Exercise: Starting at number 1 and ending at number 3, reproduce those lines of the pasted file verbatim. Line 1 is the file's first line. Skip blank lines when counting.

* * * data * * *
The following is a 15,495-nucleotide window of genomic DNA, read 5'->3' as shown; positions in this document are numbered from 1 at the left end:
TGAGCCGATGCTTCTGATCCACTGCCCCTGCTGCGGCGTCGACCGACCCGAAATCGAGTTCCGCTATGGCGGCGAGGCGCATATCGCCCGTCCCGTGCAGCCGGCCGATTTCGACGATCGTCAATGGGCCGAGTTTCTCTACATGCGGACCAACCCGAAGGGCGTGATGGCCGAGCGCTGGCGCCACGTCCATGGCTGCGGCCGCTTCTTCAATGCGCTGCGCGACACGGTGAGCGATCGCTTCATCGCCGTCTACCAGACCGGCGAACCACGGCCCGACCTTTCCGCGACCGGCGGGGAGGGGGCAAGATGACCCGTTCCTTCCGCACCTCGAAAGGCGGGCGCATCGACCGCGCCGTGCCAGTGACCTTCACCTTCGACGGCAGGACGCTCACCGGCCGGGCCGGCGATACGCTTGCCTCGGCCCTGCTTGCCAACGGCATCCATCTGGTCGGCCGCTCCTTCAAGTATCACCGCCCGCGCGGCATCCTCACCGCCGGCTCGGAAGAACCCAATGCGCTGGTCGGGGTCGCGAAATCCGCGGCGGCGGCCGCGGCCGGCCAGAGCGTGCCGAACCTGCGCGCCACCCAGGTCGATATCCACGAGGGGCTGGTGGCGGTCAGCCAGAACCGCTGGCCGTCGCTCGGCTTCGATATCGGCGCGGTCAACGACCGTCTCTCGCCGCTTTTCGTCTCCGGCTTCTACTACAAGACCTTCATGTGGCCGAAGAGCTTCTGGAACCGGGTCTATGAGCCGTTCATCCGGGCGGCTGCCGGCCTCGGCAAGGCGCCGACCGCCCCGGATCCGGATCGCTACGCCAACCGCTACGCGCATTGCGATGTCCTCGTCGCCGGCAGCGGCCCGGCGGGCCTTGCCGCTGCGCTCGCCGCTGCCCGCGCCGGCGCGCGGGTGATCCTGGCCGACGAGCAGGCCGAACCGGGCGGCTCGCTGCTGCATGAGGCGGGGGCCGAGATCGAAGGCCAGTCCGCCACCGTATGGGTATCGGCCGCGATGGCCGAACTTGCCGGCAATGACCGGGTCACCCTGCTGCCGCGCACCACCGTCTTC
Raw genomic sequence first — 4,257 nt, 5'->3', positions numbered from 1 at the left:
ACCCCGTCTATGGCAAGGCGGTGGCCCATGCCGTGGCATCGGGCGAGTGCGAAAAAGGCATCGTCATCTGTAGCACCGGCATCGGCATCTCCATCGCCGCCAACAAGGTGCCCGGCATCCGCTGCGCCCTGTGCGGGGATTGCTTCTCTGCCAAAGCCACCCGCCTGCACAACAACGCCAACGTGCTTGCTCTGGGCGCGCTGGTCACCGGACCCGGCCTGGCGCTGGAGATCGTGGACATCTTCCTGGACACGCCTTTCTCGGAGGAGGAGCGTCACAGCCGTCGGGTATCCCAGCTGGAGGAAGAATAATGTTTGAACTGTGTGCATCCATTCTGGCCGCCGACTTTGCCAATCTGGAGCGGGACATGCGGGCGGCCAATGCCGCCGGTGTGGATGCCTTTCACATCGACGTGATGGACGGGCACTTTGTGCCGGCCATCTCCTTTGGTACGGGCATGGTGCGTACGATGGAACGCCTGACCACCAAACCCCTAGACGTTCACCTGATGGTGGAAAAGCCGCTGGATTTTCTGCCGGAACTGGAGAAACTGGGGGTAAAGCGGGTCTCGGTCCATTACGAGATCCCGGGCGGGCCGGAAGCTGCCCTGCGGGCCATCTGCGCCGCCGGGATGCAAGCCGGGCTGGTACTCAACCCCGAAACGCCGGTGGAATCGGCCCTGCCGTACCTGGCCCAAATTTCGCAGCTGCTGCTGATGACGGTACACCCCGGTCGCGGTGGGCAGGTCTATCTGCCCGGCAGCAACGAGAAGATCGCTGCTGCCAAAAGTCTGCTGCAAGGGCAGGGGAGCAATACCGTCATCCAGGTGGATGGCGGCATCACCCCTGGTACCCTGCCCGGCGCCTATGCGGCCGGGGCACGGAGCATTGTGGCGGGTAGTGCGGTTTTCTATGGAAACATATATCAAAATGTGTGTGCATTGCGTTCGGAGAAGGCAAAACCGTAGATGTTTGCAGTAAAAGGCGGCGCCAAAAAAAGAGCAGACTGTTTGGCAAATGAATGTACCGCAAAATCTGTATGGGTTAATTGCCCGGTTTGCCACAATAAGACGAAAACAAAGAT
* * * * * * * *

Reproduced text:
The following is a 15,495-nucleotide window of genomic DNA, read 5'->3' as shown; positions in this document are numbered from 1 at the left end:
TGAGCCGATGCTTCTGATCCACTGCCCCTGCTGCGGCGTCGACCGACCCGAAATCGAGTTCCGCTATGGCGGCGAGGCGCATATCGCCCGTCCCGTGCAGCCGGCCGATTTCGACGATCGTCAATGGGCCGAGTTTCTCTACATGCGGACCAACCCGAAGGGCGTGATGGCCGAGCGCTGGCGCCACGTCCATGGCTGCGGCCGCTTCTTCAATGCGCTGCGCGACACGGTGAGCGATCGCTTCATCGCCGTCTACCAGACCGGCGAACCACGGCCCGACCTTTCCGCGACCGGCGGGGAGGGGGCAAGATGACCCGTTCCTTCCGCACCTCGAAAGGCGGGCGCATCGACCGCGCCGTGCCAGTGACCTTCACCTTCGACGGCAGGACGCTCACCGGCCGGGCCGGCGATACGCTTGCCTCGGCCCTGCTTGCCAACGGCATCCATCTGGTCGGCCGCTCCTTCAAGTATCACCGCCCGCGCGGCATCCTCACCGCCGGCTCGGAAGAACCCAATGCGCTGGTCGGGGTCGCGAAATCCGCGGCGGCGGCCGCGGCCGGCCAGAGCGTGCCGAACCTGCGCGCCACCCAGGTCGATATCCACGAGGGGCTGGTGGCGGTCAGCCAGAACCGCTGGCCGTCGCTCGGCTTCGATATCGGCGCGGTCAACGACCGTCTCTCGCCGCTTTTCGTCTCCGGCTTCTACTACAAGACCTTCATGTGGCCGAAGAGCTTCTGGAACCGGGTCTATGAGCCGTTCATCCGGGCGGCTGCCGGCCTCGGCAAGGCGCCGACCGCCCCGGATCCGGATCGCTACGCCAACCGCTACGCGCATTGCGATGTCCTCGTCGCCGGCAGCGGCCCGGCGGGCCTTGCCGCTGCGCTCGCCGCTGCCCGCGCCGGCGCGCGGGTGATCCTGGCCGACGAGCAGGCCGAACCGGGCGGCTCGCTGCTGCATGAGGCGGGGGCCGAGATCGAAGGCCAGTCCGCCACCGTATGGGTATCGGCCGCGATGGCCGAACTTGCCGGCAATGACCGGGTCACCCTGCTGCCGCGCACCACCGTCTTC
Raw genomic sequence first — 4,257 nt, 5'->3', positions numbered from 1 at the left: